February 19, 2021
Improvements in motor function and breathing function are among treatment attributes most preferred by patients with spinal muscular atrophy (SMA) and their caregivers, according to a study published online in the Orphanet Journal of Rare Diseases.
“This study is the first-ever discrete choice experiment to characterize decision-making and benefit-risk trade-offs for SMA treatment characteristics,” researchers wrote. “These findings can inform the perceptions and preferences of SMA patients and their caregivers to stakeholders including regulators, patients, patient advocacy group such as CureSMA, and providers.”
The study included 65 patients with SMA and 36 caregivers. In 12 sets of hypothetical treatments in, participants made choices that ranked the relative importance of five treatment characteristics: (1) improvement or stabilization of motor function; (2) improvement or stabilization of breathing function; (3) indication for all ages or pediatric patients only; (4) route of administration; and (5) potential harm.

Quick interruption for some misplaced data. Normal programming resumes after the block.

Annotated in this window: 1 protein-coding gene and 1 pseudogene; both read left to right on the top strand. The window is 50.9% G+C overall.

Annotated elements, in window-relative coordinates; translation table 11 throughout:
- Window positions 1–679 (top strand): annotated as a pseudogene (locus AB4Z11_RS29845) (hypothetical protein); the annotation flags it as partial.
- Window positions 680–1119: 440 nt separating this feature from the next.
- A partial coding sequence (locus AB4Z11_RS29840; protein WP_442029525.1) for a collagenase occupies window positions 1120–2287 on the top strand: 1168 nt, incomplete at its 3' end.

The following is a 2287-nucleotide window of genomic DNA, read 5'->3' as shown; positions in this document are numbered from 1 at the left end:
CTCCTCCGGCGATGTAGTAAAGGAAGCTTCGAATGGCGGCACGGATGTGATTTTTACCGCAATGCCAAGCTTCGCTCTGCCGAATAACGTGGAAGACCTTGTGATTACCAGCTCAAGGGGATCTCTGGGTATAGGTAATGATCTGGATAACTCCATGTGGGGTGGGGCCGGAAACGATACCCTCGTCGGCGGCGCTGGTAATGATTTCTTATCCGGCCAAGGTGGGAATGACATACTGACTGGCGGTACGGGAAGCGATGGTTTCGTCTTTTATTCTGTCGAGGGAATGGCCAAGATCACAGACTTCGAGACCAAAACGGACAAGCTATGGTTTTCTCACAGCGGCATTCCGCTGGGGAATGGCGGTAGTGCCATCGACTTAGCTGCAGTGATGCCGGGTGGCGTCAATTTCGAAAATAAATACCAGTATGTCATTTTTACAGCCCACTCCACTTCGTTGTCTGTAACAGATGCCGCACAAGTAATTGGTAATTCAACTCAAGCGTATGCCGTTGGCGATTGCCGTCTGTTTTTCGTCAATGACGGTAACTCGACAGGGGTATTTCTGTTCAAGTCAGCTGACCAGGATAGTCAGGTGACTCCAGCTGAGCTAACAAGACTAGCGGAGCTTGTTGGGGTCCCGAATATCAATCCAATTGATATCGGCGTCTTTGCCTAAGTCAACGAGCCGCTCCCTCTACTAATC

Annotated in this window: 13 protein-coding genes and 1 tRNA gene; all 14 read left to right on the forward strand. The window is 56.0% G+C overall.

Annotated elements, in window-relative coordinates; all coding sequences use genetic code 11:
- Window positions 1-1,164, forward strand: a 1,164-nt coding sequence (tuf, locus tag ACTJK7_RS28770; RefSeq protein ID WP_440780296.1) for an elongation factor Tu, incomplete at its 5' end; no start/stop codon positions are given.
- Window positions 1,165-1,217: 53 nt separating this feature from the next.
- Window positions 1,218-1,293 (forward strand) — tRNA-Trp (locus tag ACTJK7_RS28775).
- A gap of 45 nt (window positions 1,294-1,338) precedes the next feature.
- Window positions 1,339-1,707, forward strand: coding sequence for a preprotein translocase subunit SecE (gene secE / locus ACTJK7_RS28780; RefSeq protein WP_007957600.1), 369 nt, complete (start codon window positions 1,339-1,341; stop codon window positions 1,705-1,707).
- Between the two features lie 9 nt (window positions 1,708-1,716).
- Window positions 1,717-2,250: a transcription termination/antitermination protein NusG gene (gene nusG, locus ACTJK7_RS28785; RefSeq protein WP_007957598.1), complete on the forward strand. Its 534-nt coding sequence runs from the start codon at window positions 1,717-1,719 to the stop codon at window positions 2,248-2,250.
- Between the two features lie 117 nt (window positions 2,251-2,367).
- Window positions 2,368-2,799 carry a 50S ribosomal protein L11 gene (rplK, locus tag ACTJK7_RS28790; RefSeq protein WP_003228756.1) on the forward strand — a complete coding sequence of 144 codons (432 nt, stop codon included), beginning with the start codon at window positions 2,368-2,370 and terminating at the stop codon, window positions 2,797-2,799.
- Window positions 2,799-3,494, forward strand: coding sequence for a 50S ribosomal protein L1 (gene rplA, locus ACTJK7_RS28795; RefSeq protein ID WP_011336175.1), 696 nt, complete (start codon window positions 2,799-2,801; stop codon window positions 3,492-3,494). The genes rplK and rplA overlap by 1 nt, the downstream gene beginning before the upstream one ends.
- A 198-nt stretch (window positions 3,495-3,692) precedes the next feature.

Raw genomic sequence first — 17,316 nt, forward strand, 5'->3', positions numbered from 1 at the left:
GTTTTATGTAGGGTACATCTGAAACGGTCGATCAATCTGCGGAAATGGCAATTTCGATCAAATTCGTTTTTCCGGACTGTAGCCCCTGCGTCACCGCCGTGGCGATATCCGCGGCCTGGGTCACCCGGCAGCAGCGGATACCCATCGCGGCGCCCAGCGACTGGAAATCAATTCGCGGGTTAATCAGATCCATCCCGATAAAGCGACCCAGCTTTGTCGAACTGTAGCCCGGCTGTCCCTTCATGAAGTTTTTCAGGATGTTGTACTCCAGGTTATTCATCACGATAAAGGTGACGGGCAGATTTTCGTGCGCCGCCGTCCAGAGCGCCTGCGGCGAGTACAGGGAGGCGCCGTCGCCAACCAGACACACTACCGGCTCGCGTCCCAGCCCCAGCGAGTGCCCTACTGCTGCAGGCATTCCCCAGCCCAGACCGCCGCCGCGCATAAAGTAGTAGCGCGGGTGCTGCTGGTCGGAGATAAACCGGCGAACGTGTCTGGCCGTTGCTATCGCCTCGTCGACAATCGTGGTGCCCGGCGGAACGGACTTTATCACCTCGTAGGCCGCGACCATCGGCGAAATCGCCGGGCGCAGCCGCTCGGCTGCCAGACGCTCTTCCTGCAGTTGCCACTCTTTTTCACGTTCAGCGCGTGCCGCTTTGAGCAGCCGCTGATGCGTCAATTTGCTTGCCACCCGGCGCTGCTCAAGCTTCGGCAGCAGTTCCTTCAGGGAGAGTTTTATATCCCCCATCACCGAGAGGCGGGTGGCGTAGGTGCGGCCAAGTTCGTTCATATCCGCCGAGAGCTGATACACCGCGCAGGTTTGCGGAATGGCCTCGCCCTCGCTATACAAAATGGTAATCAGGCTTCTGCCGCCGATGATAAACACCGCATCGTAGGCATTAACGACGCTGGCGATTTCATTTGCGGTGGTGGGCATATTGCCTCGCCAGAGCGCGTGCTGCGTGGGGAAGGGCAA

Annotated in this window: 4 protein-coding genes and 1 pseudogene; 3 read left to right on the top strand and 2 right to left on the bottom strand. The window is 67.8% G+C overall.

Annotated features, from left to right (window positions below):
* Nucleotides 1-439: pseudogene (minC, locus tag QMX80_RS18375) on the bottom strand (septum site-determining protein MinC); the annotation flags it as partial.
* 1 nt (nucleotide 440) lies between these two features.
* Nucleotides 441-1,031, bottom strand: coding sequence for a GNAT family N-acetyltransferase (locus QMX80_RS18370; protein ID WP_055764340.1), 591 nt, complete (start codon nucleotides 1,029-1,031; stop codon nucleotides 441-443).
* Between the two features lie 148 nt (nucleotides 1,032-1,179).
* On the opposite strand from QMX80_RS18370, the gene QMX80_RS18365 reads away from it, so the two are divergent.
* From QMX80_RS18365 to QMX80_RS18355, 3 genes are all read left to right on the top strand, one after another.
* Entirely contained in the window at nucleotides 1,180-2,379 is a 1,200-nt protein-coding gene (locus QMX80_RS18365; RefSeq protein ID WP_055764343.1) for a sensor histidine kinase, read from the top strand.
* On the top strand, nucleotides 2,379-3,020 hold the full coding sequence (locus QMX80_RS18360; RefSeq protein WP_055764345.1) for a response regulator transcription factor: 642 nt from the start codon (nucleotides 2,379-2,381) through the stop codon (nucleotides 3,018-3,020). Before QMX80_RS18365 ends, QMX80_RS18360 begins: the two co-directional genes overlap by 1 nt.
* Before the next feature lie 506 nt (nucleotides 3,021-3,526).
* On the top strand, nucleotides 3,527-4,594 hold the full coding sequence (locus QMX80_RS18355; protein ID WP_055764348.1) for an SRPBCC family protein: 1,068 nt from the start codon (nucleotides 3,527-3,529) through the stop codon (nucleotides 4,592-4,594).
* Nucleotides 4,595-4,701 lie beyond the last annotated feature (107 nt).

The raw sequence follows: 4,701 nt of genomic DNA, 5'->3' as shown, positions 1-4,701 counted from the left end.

Improvements in motor function and breathing function ranked above stabilization of each function, the study found. Compared with repeated intrathecal injections, respondents preferred a one-time intravenous infusion or daily oral treatments.
Participants also preferred a broad indication over one with age restrictions, as well as minimal risk over added gains in efficacy.
“[H]ypothetical treatment attributes and levels may over-simplify any treatment in the real world; treatment decision has to be made in clinical context and tailored to patient specific needs,” researchers wrote. “Nonetheless, these hypothetical scenarios provide insight into patient and caregiver preferences that can inform future drug development and drive the implications for future research of this highly rare, complicated, and expensive disease.”
Monnette A, Chen E, Hong D, et al. Treatment preference among patients with spinal muscular atrophy (SMA): a discrete choice experiment. Orphanet J Rare Dis. 2021;16(1):36. Published 2021 Jan 20. doi:10.1186/s13023-020-01667-3